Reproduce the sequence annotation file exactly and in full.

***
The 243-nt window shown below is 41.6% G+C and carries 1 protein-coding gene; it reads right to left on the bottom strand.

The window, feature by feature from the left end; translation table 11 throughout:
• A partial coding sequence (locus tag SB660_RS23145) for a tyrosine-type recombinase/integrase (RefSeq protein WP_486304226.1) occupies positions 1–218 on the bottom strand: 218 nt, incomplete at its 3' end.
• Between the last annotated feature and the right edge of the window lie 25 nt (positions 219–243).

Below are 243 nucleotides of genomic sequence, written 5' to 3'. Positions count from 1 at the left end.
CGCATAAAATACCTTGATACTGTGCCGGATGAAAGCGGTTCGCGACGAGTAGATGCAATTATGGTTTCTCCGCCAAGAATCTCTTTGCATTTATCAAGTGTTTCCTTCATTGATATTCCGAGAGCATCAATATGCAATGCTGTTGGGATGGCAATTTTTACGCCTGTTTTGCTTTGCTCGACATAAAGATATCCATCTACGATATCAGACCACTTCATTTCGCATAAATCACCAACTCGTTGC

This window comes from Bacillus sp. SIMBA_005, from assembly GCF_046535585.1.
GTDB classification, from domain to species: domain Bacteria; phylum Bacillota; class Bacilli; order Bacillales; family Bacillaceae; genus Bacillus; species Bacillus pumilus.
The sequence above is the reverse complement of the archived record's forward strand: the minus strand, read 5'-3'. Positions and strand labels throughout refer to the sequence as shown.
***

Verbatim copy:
The 243-nt window shown below is 41.6% G+C and carries 1 protein-coding gene; it reads right to left on the bottom strand.

The window, feature by feature from the left end; translation table 11 throughout:
• A partial coding sequence (locus tag SB660_RS23145) for a tyrosine-type recombinase/integrase (RefSeq protein WP_486304226.1) occupies positions 1–218 on the bottom strand: 218 nt, incomplete at its 3' end.
• Between the last annotated feature and the right edge of the window lie 25 nt (positions 219–243).

Below are 243 nucleotides of genomic sequence, written 5' to 3'. Positions count from 1 at the left end.
CGCATAAAATACCTTGATACTGTGCCGGATGAAAGCGGTTCGCGACGAGTAGATGCAATTATGGTTTCTCCGCCAAGAATCTCTTTGCATTTATCAAGTGTTTCCTTCATTGATATTCCGAGAGCATCAATATGCAATGCTGTTGGGATGGCAATTTTTACGCCTGTTTTGCTTTGCTCGACATAAAGATATCCATCTACGATATCAGACCACTTCATTTCGCATAAATCACCAACTCGTTGC

This window comes from Bacillus sp. SIMBA_005, from assembly GCF_046535585.1.
GTDB classification, from domain to species: domain Bacteria; phylum Bacillota; class Bacilli; order Bacillales; family Bacillaceae; genus Bacillus; species Bacillus pumilus.
The sequence above is the reverse complement of the archived record's forward strand: the minus strand, read 5'-3'. Positions and strand labels throughout refer to the sequence as shown.